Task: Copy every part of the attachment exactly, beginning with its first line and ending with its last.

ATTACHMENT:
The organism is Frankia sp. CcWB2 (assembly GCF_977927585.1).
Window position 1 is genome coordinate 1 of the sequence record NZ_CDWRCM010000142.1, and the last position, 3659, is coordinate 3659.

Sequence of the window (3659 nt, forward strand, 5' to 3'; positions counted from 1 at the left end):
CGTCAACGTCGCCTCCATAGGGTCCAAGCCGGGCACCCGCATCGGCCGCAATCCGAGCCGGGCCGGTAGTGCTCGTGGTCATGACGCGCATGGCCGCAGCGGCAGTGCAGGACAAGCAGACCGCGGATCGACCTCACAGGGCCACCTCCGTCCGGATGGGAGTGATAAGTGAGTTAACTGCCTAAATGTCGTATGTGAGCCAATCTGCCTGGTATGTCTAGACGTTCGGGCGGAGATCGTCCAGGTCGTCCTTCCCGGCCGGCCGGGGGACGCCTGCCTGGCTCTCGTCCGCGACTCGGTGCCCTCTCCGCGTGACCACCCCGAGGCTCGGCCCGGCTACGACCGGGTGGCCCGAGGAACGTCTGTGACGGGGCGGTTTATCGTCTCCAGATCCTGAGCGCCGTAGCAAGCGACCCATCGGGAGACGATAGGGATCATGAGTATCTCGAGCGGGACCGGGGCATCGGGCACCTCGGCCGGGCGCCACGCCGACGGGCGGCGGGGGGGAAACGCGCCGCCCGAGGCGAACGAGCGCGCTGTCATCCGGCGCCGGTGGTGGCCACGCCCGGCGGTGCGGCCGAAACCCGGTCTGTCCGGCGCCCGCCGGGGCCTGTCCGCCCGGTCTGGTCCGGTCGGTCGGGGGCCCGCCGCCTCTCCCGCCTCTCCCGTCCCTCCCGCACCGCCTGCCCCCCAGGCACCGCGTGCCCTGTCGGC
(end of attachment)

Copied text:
The organism is Frankia sp. CcWB2 (assembly GCF_977927585.1).
Window position 1 is genome coordinate 1 of the sequence record NZ_CDWRCM010000142.1, and the last position, 3659, is coordinate 3659.

Sequence of the window (3659 nt, forward strand, 5' to 3'; positions counted from 1 at the left end):
CGTCAACGTCGCCTCCATAGGGTCCAAGCCGGGCACCCGCATCGGCCGCAATCCGAGCCGGGCCGGTAGTGCTCGTGGTCATGACGCGCATGGCCGCAGCGGCAGTGCAGGACAAGCAGACCGCGGATCGACCTCACAGGGCCACCTCCGTCCGGATGGGAGTGATAAGTGAGTTAACTGCCTAAATGTCGTATGTGAGCCAATCTGCCTGGTATGTCTAGACGTTCGGGCGGAGATCGTCCAGGTCGTCCTTCCCGGCCGGCCGGGGGACGCCTGCCTGGCTCTCGTCCGCGACTCGGTGCCCTCTCCGCGTGACCACCCCGAGGCTCGGCCCGGCTACGACCGGGTGGCCCGAGGAACGTCTGTGACGGGGCGGTTTATCGTCTCCAGATCCTGAGCGCCGTAGCAAGCGACCCATCGGGAGACGATAGGGATCATGAGTATCTCGAGCGGGACCGGGGCATCGGGCACCTCGGCCGGGCGCCACGCCGACGGGCGGCGGGGGGGAAACGCGCCGCCCGAGGCGAACGAGCGCGCTGTCATCCGGCGCCGGTGGTGGCCACGCCCGGCGGTGCGGCCGAAACCCGGTCTGTCCGGCGCCCGCCGGGGCCTGTCCGCCCGGTCTGGTCCGGTCGGTCGGGGGCCCGCCGCCTCTCCCGCCTCTCCCGTCCCTCCCGCACCGCCTGCCCCCCAGGCACCGCGTGCCCTGTCGGC